Patients may undergo a number of procedures to assist in the diagnosis and treatment of some arrhythmias. Click on the following for further information:
1. AV node ablation and pacemaker
3. Electrophysiology study
4. Flecainide/Ajmaline test
5. Radiofrequency catheter ablation
6. Pulmonary vein isolation & atrial fibrillation ablation
7. Ventricular tachycardia stimulation study (VT Stim)
8. “What treatments are available to me?”
The normal electrical system of the heart
The heart has its own electrical conduction system. The conduction system sends signals throughout the upper (atria) and lower (ventricles) chambers of the heart to make it beat in a regular, coordinated rhythm. The conduction system consists of two nodes that contain conduction cells and special pathways that transmit the impulse.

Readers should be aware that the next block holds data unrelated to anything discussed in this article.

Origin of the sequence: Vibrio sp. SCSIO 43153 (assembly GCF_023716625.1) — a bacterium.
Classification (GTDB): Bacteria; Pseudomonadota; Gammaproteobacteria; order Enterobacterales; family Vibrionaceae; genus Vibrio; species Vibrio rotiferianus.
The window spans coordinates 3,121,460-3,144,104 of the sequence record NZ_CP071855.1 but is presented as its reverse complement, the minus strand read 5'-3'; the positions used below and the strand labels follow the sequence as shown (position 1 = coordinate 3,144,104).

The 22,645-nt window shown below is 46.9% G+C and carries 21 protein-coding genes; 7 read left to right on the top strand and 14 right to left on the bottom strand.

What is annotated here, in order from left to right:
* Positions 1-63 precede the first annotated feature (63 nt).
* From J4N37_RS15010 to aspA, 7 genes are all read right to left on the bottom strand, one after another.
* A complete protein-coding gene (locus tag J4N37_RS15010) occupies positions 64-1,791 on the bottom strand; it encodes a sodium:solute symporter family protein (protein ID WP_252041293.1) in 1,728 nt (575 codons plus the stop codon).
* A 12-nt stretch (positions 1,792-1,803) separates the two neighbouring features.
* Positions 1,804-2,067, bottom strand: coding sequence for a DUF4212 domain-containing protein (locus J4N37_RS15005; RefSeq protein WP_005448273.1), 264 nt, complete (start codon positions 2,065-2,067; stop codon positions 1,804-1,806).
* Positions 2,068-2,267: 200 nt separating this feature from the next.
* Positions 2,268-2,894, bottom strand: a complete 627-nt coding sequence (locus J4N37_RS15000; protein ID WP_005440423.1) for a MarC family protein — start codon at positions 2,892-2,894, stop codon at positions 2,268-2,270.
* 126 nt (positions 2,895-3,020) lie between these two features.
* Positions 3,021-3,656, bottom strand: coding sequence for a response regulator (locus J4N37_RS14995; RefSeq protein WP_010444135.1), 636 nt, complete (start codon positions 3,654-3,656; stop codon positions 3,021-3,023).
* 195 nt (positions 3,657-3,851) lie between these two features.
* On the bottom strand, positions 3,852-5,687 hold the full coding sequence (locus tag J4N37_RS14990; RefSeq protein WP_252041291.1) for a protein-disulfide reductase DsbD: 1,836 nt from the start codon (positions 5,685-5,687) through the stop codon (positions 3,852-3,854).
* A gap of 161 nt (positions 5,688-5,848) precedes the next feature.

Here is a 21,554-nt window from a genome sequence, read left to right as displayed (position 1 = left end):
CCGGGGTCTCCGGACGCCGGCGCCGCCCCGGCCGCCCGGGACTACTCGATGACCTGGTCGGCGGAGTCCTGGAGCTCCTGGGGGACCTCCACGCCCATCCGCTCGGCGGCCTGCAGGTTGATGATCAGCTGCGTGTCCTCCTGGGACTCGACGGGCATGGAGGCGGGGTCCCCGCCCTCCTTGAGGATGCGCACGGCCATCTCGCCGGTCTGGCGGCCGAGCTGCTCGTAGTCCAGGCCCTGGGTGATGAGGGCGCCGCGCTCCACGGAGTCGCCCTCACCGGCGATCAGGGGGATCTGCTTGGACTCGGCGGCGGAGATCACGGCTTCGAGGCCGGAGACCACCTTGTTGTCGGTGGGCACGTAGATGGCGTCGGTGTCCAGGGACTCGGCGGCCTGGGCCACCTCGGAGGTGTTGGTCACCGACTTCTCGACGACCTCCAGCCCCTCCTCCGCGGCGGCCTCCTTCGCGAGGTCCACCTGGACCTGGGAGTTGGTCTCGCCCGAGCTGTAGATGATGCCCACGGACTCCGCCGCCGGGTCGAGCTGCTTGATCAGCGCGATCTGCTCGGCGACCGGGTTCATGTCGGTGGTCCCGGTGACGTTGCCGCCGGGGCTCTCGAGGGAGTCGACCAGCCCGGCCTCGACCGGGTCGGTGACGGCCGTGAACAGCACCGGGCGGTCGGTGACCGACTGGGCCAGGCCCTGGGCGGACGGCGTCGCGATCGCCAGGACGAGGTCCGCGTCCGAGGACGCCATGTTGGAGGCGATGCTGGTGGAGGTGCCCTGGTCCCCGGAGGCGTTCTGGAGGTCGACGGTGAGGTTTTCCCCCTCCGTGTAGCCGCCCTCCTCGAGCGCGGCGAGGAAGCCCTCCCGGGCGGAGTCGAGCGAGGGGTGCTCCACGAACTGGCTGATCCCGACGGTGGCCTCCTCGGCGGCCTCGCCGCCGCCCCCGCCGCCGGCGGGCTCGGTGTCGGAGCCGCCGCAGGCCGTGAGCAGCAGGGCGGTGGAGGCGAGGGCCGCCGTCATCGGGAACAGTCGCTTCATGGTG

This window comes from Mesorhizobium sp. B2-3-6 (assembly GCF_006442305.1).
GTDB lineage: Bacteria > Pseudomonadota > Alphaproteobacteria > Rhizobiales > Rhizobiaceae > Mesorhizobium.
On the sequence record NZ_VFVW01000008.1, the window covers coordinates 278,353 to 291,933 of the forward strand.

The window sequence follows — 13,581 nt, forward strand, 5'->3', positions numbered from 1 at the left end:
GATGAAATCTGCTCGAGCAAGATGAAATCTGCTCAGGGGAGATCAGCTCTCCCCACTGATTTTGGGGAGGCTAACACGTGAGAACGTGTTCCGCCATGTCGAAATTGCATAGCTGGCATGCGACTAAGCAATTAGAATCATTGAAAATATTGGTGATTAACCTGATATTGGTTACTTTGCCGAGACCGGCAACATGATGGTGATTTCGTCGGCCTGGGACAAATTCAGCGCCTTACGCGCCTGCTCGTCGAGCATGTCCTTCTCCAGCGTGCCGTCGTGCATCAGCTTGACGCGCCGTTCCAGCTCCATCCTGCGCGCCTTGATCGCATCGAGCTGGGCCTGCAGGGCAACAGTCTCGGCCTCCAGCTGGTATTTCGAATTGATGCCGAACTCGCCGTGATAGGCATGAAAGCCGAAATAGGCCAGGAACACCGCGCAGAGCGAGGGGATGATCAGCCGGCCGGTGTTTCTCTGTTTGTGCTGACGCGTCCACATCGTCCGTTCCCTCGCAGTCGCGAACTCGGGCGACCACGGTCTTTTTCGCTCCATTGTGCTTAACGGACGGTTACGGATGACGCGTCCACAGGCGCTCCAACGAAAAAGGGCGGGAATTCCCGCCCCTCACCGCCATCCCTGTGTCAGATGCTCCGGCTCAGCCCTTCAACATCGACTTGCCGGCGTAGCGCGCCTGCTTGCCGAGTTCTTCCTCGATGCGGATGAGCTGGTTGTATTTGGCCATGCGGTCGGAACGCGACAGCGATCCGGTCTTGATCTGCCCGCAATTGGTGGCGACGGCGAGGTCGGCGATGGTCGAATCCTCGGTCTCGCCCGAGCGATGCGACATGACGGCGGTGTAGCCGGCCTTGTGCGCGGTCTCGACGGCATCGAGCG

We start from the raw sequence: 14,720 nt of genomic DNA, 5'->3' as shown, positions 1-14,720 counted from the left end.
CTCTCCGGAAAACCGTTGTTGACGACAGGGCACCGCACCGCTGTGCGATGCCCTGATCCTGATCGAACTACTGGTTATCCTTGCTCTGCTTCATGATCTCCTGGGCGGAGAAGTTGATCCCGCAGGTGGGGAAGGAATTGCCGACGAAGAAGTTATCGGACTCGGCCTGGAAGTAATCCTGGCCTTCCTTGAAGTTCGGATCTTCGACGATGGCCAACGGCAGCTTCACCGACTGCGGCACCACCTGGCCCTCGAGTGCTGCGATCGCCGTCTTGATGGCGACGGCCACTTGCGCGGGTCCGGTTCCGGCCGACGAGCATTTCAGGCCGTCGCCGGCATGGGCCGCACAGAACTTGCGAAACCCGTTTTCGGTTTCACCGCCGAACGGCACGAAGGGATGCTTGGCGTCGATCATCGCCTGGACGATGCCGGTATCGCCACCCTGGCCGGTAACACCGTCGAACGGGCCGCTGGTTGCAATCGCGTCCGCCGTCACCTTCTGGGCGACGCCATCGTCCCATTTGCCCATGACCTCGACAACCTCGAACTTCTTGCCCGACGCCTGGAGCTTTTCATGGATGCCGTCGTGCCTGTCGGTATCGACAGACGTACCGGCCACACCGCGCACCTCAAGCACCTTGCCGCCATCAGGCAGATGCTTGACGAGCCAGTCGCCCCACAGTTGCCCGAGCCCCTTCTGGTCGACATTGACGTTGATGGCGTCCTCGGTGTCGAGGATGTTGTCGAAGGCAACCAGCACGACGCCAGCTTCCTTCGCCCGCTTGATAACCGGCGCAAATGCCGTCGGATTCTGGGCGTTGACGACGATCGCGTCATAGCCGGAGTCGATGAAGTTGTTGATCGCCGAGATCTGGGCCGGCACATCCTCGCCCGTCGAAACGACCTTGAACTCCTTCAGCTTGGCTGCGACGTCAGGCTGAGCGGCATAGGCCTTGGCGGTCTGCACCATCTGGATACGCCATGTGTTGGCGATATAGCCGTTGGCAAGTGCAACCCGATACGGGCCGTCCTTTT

The normal heartbeat begins when an electrical impulse is fired from the sinus node (SA node), in the right atrium. The sinus node is responsible for setting the rate and rhythm of the heart and is therefore referred to as the heart's natural "pacemaker”.
The electrical impulse fired from the SA node spreads throughout the atria, causing them to contract and squeeze blood into the ventricles. The electrical impulse then reaches the atrioventricular node (AV node), which acts as a gateway, slowing and regulating the impulses travelling between the atria and the ventricles. As the impulse travels down the pathways into the ventricles the heart contracts and pumps blood around the body. The cycle then begins all over again.
The normal adult heart beats in a regular pattern 60-100 times a minute; this is called sinus rhythm.
Diagram of the heart’s electrical system
What is an arrhythmia?
Sometimes, if the conduction pathway is damaged or becomes blocked; or if an extra pathway exists, the heart's rhythm changes. The heart may beat too quickly (tachycardia), too slowly (bradycardia) or irregularly which may affect the heart's ability to pump blood around the body. These abnormal heartbeats are known as arrhythmias. Arrhythmias can occur in the upper chambers of the heart, the atria or in the lower chambers of the heart, the ventricles.